Pennsylvania death, gift taxes bring in more money than any other state
Benjamin Franklin once quipped that nothing is certain "except death and taxes," but even he couldn't know a tax on death would be just as certain in his home state.
Census Bureau figures released Monday show that about 2.5 percent of Pennsylvania's 2008 revenue came from "death and gift" taxes, the highest percentage of any state. Death taxes can take one of two forms — a tax on the estate of the deceased or a tax on the amounts inherited by survivors. Until 2003, Pennsylvania had both.
While the state has followed the federal government and a majority of states in phasing out the estate tax, Pennsylvania clings to its 183-year-old inheritance tax.
Gerald Prante of the Tax Foundation, a national nonprofit, said most states have stopped trying to tax death-related property transfers.
"Most states have lowered theirs drastically in the last few years," he said. "In many states now (death taxes are) zero or close to zero."
Census Bureau figures show three states had no death or gift taxes in 2008 and only 13 states derived more than 1 percent of their total revenues from those kinds of taxes. By comparison, all states had some kind of death or gift tax in 2001 and 26 derived more than 1 percent of their total revenues from those taxes.
Pennsylvania got about 3.4 percent of its total revenues from death and gift taxes in 2001, second only to South Dakota at 3.6 percent. But South Dakota derived less than 1 percent of its revenues from death and gift taxes in 2008.
Prante said Pennsylvania seems to rely more than most states on specialty taxes rather than broad-based ones such as income and sales taxes. The Census Bureau figures show that Pennsylvania ranks 33rd for the amount of its total revenues that come from general sales taxes and personal and corporate income taxes.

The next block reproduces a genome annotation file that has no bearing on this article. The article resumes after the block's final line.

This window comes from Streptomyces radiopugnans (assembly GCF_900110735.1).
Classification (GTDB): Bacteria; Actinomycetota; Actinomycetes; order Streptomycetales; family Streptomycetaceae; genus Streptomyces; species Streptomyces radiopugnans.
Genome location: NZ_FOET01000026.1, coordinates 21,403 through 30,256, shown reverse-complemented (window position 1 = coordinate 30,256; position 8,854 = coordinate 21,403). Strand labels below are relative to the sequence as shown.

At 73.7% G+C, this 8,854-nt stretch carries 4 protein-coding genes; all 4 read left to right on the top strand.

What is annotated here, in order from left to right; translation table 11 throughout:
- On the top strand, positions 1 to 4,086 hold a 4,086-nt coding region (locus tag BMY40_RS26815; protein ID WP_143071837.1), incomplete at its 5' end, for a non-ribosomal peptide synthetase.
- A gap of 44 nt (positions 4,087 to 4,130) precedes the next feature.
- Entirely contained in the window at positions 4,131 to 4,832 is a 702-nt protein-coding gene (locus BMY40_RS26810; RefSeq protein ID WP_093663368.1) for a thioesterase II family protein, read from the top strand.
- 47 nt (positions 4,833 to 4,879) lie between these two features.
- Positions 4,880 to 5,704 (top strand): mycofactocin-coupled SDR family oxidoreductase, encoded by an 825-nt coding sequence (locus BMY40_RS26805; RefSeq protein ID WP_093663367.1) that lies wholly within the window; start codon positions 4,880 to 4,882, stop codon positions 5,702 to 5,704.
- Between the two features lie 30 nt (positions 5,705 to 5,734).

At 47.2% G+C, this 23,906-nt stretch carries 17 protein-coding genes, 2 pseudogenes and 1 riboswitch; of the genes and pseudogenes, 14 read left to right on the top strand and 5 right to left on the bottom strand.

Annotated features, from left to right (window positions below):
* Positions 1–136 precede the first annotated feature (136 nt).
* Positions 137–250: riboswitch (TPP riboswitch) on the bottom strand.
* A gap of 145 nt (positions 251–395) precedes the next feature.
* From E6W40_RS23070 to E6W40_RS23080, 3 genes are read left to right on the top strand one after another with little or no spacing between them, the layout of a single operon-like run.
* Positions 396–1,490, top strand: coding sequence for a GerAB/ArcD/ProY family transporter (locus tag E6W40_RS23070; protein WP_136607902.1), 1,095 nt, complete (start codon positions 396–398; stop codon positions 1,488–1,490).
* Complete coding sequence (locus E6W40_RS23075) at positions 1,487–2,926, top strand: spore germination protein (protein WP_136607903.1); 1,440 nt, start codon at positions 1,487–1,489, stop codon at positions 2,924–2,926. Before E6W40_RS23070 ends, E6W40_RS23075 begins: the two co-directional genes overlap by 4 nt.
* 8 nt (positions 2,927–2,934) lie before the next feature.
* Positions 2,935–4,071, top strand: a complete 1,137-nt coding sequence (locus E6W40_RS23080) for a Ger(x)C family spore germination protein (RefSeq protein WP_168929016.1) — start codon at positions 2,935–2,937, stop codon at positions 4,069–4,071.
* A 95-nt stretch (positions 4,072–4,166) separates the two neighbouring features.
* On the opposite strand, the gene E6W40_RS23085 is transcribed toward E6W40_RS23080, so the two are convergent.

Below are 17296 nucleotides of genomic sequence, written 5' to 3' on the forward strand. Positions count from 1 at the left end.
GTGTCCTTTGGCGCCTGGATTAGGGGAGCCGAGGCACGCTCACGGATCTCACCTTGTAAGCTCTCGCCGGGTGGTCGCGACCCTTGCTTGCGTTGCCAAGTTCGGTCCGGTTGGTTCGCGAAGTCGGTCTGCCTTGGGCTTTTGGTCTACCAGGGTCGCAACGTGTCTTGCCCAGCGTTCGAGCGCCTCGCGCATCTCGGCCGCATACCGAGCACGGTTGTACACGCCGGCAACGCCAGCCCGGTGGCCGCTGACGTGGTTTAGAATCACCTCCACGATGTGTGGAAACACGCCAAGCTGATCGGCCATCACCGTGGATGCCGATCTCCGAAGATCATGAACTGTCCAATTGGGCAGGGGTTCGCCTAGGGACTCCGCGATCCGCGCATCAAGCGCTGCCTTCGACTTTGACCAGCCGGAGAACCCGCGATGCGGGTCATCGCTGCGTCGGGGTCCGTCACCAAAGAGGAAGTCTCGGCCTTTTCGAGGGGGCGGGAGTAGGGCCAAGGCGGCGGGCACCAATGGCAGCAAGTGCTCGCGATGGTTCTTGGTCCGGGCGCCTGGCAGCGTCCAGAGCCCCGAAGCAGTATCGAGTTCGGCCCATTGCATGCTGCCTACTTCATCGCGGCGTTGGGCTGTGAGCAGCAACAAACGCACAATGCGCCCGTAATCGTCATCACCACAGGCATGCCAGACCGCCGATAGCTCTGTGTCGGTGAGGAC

The foundation's analysis also shows that Pennsylvania has the 11th-highest tax burden in the country, with tax revenues representing about 10.2 percent of household income. The national figure is 9.7 percent.
Tax analyst Jim Walschlager said Pennsylvania is one of eight states that still has an inheritance tax. The others are Indiana, Iowa, Kentucky, Maryland, Nebraska, New Jersey and Tennessee. Walschlager works for CCH, an Illinois firm that provides tax and business law information.
Anthony Infanti, a University of Pittsburgh law professor who specializes in tax theory, said Pennsylvania initially tried to cling to its estate tax when Congress passed a 2001 law that phased out the federal estate tax.
Before 2001, Pennsylvania and 32 other states only had a "pick-up" tax based on a federal credit that allowed estates to deduct state taxes from their federal tax. The 2001 federal law eliminated the credit, and most states allowed their state taxes to dwindle with the federal credit.
Pennsylvania initially passed a law maintaining the state estate tax, but the General Assembly reversed itself in 2003 and followed other states in phasing it out. But the state didn't make any changes to its inheritance tax.
Show commenting policy
TribLive commenting policy
You are solely responsible for your comments and by using TribLive.com you agree to our Terms of Service.
We moderate comments. Our goal is to provide substantive commentary for a general readership. By screening submissions, we provide a space where readers can share intelligent and informed commentary that enhances the quality of our news and information.
While most comments will be posted if they are on-topic and not abusive, moderating decisions are subjective. We will make them as carefully and consistently as we can. Because of the volume of reader comments, we cannot review individual moderation decisions with readers.
We value thoughtful comments representing a range of views that make their point quickly and politely. We make an effort to protect discussions from repeated comments either by the same reader or different readers.
We follow the same standards for taste as the daily newspaper. A few things we won't tolerate: personal attacks, obscenity, vulgarity, profanity (including expletives and letters followed by dashes), commercial promotion, impersonations, incoherence, proselytizing and SHOUTING. Don't include URLs to Web sites.
We do not edit comments. They are either approved or deleted. We reserve the right to edit a comment that is quoted or excerpted in an article. In this case, we may fix spelling and punctuation.
We welcome strong opinions and criticism of our work, but we don't want comments to become bogged down with discussions of our policies and we will moderate accordingly.
We appreciate it when readers and people quoted in articles or blog posts point out errors of fact or emphasis and will investigate all assertions. But these suggestions should be sent via e-mail. To avoid distracting other readers, we won't publish comments that suggest a correction. Instead, corrections will be made in a blog post or in an article.